Prince William became heir apparent less than three months ago, but he has already been crowned Britain’s chief environmentalist.
On a three-day trip to Boston with Kate, the Princess of Wales, William is drawing praise for his efforts to draw attention to pollution and climate change and the need to scale up solutions to address them. Those efforts will culminate Friday evening, when the five winners of the royal couple’s Earthshot Prize for environmental innovators will be announced.
“I just appreciate that they are using platform and publicity to bring attention to meaningful climate work,” said Joe Christo, managing director of Stone Living Lab, which researches nature-based approaches to climate adaptation and was among those who met the royal couple at Boston Harbor on Thursday.
“I do know his dad is a big environmentalist,” he said. “He seems to be doing a great job continuing that legacy.”
The Earthshot Prize offers 1 million pounds ($1.2 million) in prize money to each of the winners of five separate categories: nature protection, clean air, ocean revival, waste elimination and climate change. The winners and all 15 finalists also receive help in expanding their projects to meet global demand.
The winners will be announced at Boston’s MGM Music Hall as part of a glitzy show headlined by Billie Eilish, Annie Lennox, Ellie Goulding, and Chloe x Halle. The show will also feature videos narrated by naturalist David Attenborough and actor Cate Blanchett.
Before attending the ceremony for the Earthshot Prize, the royal couple will visit the John F. Kennedy Memorial Library and Museum. President Joe Biden, who will also be in Boston on Friday, plans to greet the couple there.
William is following in the footsteps of his environmentally minded grandfather Prince Philip — the late husband of Queen Elizabeth II — and more recently his father and Elizabeth’s successor, King Charles III.
In his capacity as prince, Charles was for decades one of Britain’s most prominent environmental voices, blasting the ills of pollution. Last year, he stood before world leaders at a U.N. climate conference in Scotland and suggested the threats posed by climate change and biodiversity loss were no different than those posed by the coronavirus pandemic.
But now that he is king, Charles is expected to be more careful with his words and must stay out of politics and government policy, in accordance with the traditions of Britain’s constitutional monarchy. This year, he did not attend the U.N. climate conference in Egypt.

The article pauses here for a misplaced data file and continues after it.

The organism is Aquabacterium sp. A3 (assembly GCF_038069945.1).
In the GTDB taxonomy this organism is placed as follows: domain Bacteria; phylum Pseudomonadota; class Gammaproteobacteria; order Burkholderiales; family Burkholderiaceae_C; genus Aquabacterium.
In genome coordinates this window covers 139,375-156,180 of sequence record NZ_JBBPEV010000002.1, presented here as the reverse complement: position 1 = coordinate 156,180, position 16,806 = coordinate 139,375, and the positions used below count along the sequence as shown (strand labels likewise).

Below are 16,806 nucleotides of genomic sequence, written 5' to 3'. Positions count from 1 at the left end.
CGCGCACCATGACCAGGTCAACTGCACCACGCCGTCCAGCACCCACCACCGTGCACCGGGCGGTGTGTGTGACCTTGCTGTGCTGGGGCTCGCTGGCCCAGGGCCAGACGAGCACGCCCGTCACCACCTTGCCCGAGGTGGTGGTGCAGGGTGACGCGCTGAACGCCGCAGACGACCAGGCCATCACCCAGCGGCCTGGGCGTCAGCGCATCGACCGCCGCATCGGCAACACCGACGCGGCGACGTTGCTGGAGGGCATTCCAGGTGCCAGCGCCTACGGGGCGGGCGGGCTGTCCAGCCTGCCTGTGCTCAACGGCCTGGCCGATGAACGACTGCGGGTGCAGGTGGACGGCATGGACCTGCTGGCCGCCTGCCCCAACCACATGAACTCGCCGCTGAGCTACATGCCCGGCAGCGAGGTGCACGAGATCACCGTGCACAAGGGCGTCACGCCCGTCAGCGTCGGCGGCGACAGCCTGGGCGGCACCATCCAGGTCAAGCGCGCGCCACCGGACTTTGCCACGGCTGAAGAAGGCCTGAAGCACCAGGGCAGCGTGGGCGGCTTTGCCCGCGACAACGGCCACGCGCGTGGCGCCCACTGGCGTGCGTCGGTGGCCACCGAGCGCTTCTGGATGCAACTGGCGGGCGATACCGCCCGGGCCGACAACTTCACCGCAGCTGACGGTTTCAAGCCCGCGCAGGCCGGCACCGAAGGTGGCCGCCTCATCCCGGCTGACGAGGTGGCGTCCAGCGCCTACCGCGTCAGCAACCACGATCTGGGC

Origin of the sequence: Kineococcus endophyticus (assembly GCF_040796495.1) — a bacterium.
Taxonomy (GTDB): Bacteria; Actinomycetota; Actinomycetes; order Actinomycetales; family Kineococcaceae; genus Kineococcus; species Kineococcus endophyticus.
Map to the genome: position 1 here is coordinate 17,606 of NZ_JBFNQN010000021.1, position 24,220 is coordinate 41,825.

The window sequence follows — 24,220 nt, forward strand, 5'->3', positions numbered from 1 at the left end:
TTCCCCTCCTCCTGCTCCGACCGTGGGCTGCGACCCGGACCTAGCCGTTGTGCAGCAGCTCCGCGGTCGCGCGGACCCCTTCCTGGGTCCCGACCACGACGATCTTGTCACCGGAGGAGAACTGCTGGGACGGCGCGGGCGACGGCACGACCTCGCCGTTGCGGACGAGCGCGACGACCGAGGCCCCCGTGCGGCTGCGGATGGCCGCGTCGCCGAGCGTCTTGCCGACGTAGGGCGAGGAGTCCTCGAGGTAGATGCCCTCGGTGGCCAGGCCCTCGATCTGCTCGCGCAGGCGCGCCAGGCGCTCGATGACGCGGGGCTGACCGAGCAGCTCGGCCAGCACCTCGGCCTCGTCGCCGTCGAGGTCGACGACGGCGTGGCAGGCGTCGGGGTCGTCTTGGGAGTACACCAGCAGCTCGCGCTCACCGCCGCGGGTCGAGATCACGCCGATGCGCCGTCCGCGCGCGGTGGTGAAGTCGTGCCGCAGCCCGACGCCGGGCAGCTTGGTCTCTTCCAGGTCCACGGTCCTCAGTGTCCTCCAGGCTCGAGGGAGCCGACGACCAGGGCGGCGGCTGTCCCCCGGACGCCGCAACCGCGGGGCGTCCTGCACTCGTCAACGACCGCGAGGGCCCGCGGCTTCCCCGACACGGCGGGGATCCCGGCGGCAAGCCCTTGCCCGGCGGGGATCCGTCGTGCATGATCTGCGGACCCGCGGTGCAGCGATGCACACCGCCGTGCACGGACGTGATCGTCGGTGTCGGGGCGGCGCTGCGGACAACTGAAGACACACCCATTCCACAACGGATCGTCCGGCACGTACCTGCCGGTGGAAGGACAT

The caution presents an opportunity for William to step into that role as the royal family’s environmental advocate and speak more forcefully about the issues once associated with his father.
There is no better example than the Earthshot Prize.
“It’s a huge deal to Prince William,” Joe Little, the managing editor of Majesty Magazine. “He knows he can attract attention from the most important people. That really is the core of the Boston trip.”
After attending a welcome event Wednesday at City Hall and then a Boston Celtics game, the royal couple spent much of Thursday hearing about the threats of climate change and solutions in the works.
They got a firsthand look at some innovations at a green technology startup incubator called Greentown Labs, in Somerville. Among them were solar-powered autonomous boats and low-carbon cement.
“Climate change is a global problem, so it’s so important to have global leaders talking about the importance of taking action,” said Lara Cottingham, vice president of strategy policy and climate impact for Greentown Labs.
William and Kate also chatted with Katherine Dafforn, co-founder of Living Seawalls, an Australian company that designs environmentally friendly ocean infrastructure. “For all of us, time is ticking,” William said.
After visiting a nonprofit that helps young people stay out of jail and away from violence, they spent time along Boston Harbor. There, they heard about its history and how the shoreline is changing because of climate change.
The couple’s first trip to the U.S. since 2014 is part of the royal family’s efforts to change its international image. After Elizabeth’s death, Charles has made clear that his will be a slimmed-down monarchy, with less pomp and ceremony than its predecessors.